• We invite you to join UKWorkshop.
    Members can turn off viewing Ads!

Startrite 301 upper guide advice

UKworkshop.co.uk

Help Support UKworkshop.co.uk:

PaulR

Established Member
Joined
20 Nov 2007
Messages
1,055
Reaction score
13
Location
Dorchester
Hi all, had a 301 for a few months and only using it in anger today, ran like a dream until the blade gut caught in what looks like the rear guide.
Does anyone recognise this setup as it doesn’t look like the manual I have (or has it been modified) and know how to set it up ?
Thanks
Paul
 

Attachments

johnnyb

Established Member
Joined
13 Nov 2006
Messages
1,217
Reaction score
134
Location
Biddulph staffs
the rear guide has been replaced. originally its a rod with a disc of carbide attached to it. same under the table. I can take pics tomorrow.
 

Lons

Established Member
Joined
14 Feb 2010
Messages
7,685
Reaction score
380
Location
Northumberland
What Johnny said, the carbide tips have a habit of coming off and I modified mine by drilling and tapping the end and fitting removable carbide tips.

As an aside the guides are set too far forward/blade too far back, the teeth need to be in front and clear or it will wreck both guides and blade.
 

PaulR

Established Member
Joined
20 Nov 2007
Messages
1,055
Reaction score
13
Location
Dorchester
Thanks both photos would be appreciated, I can’t see how what’s on it at present ever guided the blade !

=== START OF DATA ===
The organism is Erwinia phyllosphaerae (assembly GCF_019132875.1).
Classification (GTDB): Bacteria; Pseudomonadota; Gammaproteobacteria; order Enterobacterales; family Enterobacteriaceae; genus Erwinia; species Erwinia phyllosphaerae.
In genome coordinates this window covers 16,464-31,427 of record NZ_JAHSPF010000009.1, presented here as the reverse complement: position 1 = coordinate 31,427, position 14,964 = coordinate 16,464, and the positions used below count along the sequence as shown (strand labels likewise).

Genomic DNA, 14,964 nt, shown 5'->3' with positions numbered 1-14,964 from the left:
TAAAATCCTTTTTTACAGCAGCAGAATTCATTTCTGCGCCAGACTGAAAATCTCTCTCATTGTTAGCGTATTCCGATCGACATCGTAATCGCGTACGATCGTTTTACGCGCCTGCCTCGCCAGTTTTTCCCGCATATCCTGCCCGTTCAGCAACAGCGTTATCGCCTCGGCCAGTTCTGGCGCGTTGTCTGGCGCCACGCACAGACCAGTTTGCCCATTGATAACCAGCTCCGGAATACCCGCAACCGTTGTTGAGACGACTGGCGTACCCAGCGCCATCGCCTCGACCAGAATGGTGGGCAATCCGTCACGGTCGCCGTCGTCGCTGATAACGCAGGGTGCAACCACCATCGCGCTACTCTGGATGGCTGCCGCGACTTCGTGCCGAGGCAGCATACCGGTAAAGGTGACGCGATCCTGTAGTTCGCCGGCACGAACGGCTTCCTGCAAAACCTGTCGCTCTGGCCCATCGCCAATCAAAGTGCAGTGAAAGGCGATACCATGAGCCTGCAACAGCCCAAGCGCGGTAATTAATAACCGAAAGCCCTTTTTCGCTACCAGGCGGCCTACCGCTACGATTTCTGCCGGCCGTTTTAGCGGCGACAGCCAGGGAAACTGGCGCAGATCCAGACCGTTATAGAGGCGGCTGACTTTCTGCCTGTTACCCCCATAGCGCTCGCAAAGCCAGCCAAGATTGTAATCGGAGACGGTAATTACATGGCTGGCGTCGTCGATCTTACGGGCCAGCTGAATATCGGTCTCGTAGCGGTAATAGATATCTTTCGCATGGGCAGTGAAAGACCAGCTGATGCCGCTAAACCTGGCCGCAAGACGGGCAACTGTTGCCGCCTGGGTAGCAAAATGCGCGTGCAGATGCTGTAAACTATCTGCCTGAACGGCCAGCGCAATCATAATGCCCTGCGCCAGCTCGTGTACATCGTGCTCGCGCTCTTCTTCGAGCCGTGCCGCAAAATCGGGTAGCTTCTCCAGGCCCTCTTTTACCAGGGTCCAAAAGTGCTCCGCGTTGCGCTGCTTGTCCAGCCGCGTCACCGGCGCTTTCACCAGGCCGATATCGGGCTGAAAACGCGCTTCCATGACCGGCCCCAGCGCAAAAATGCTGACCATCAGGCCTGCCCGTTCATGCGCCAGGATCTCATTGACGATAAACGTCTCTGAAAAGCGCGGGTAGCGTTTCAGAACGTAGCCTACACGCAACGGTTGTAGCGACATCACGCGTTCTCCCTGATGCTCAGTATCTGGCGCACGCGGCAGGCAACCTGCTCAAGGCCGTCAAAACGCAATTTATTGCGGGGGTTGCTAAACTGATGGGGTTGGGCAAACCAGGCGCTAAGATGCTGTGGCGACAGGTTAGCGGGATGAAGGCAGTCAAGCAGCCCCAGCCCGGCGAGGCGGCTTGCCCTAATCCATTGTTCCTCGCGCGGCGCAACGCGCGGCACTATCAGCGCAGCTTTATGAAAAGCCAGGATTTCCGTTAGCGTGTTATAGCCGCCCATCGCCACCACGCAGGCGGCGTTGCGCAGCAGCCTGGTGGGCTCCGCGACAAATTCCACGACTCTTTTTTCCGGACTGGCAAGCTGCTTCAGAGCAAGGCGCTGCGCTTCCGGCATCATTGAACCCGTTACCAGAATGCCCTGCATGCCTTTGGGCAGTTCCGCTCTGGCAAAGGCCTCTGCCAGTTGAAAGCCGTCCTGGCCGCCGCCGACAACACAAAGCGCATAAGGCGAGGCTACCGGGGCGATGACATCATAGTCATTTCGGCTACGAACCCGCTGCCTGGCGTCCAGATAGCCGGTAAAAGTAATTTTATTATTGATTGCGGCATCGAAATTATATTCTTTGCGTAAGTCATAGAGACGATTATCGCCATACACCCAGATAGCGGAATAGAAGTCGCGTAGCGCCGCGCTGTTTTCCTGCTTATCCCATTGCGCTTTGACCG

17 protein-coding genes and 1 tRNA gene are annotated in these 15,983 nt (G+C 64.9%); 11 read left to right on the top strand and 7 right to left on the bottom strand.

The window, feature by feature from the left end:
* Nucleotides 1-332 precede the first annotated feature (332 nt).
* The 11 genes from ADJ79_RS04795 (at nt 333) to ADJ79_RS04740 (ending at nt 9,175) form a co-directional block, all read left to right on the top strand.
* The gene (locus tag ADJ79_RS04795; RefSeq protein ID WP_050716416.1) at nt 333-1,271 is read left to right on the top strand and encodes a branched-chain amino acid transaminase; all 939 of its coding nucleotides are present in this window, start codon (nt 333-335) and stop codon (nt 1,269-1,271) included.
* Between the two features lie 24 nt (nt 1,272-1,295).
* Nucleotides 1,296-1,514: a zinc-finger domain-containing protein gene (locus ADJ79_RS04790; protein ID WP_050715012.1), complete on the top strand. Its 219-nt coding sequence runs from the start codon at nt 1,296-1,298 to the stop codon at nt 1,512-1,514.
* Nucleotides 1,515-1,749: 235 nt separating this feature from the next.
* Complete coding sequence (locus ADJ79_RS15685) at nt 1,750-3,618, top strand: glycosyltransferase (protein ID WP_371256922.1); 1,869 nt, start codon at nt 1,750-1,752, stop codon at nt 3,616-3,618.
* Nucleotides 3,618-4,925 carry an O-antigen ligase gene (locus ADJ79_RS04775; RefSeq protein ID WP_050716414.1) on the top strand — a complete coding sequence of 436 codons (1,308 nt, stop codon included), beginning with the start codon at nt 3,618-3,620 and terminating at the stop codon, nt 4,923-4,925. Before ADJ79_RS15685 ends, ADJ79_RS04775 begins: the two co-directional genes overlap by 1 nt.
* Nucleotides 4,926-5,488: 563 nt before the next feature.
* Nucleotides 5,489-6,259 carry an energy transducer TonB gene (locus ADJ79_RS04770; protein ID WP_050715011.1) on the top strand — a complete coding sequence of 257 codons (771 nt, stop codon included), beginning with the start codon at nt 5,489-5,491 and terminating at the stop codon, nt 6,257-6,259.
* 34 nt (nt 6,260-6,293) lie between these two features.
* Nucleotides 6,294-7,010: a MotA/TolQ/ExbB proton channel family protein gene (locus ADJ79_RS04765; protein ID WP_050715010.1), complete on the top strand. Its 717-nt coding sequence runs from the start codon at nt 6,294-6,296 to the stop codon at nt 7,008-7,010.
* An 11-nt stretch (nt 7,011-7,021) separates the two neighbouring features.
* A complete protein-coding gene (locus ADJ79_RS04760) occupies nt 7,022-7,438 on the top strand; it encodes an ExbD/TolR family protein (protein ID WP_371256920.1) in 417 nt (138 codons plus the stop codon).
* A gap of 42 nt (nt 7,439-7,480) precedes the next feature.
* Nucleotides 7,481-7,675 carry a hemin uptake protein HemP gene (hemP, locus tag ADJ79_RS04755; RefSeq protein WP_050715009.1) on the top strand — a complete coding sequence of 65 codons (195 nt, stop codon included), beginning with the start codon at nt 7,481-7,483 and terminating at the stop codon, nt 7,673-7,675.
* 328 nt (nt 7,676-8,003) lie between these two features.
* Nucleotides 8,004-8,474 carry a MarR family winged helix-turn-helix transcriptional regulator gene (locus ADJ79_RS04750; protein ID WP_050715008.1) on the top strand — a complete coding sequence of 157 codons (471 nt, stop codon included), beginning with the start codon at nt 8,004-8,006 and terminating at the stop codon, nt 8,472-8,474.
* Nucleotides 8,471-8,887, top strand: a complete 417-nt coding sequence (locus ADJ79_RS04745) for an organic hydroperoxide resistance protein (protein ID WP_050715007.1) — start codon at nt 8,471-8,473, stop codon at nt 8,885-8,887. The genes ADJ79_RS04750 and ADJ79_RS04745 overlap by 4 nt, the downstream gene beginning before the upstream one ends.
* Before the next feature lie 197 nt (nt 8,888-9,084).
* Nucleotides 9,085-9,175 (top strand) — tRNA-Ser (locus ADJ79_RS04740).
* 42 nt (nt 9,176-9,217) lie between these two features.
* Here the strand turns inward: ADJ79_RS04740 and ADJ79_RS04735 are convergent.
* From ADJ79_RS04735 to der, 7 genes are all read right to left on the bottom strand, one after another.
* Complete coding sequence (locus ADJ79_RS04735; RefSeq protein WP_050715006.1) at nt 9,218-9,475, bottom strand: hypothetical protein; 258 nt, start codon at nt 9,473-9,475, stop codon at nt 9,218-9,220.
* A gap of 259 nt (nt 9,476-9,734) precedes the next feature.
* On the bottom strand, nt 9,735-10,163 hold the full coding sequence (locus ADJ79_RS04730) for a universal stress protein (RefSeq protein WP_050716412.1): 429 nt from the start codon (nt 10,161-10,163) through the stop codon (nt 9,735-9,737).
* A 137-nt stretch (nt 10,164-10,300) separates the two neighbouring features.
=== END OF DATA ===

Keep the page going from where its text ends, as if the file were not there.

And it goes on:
im thinking it may need replacing and have looked at this, has anyone used this upgrade ? Or know where to get replacement original parts from ?

Roller guides
 

Cabinetman

Established Member
Joined
5 Jan 2017
Messages
1,415
Reaction score
675
Location
lincolnshire
This is mine, as you can see the two side guides are just brushing up against the side of the blade but away from the teeth and the round pin at the back (mine has lost its carbon but works fine till I get one) is just sort of ready to be touched when you put pressure on the blade. Takes about two minutes to adjust all three. You really don’t need to spend £100. Ian
11BD70DD-86A8-4D5A-8B18-8EAEEDDDBEBD.jpeg
 
Last edited:

EddyCurrent

Established Member
Joined
4 Nov 2015
Messages
195
Reaction score
46
Location
Cumberland, uk
Picture attached. The rear guide is about 10mm diameter so I was thinking a 10mm solid carbide milling tool might work good as a replacement.
bandsaw1.jpg
 

Lons

Established Member
Joined
14 Feb 2010
Messages
7,685
Reaction score
380
Location
Northumberland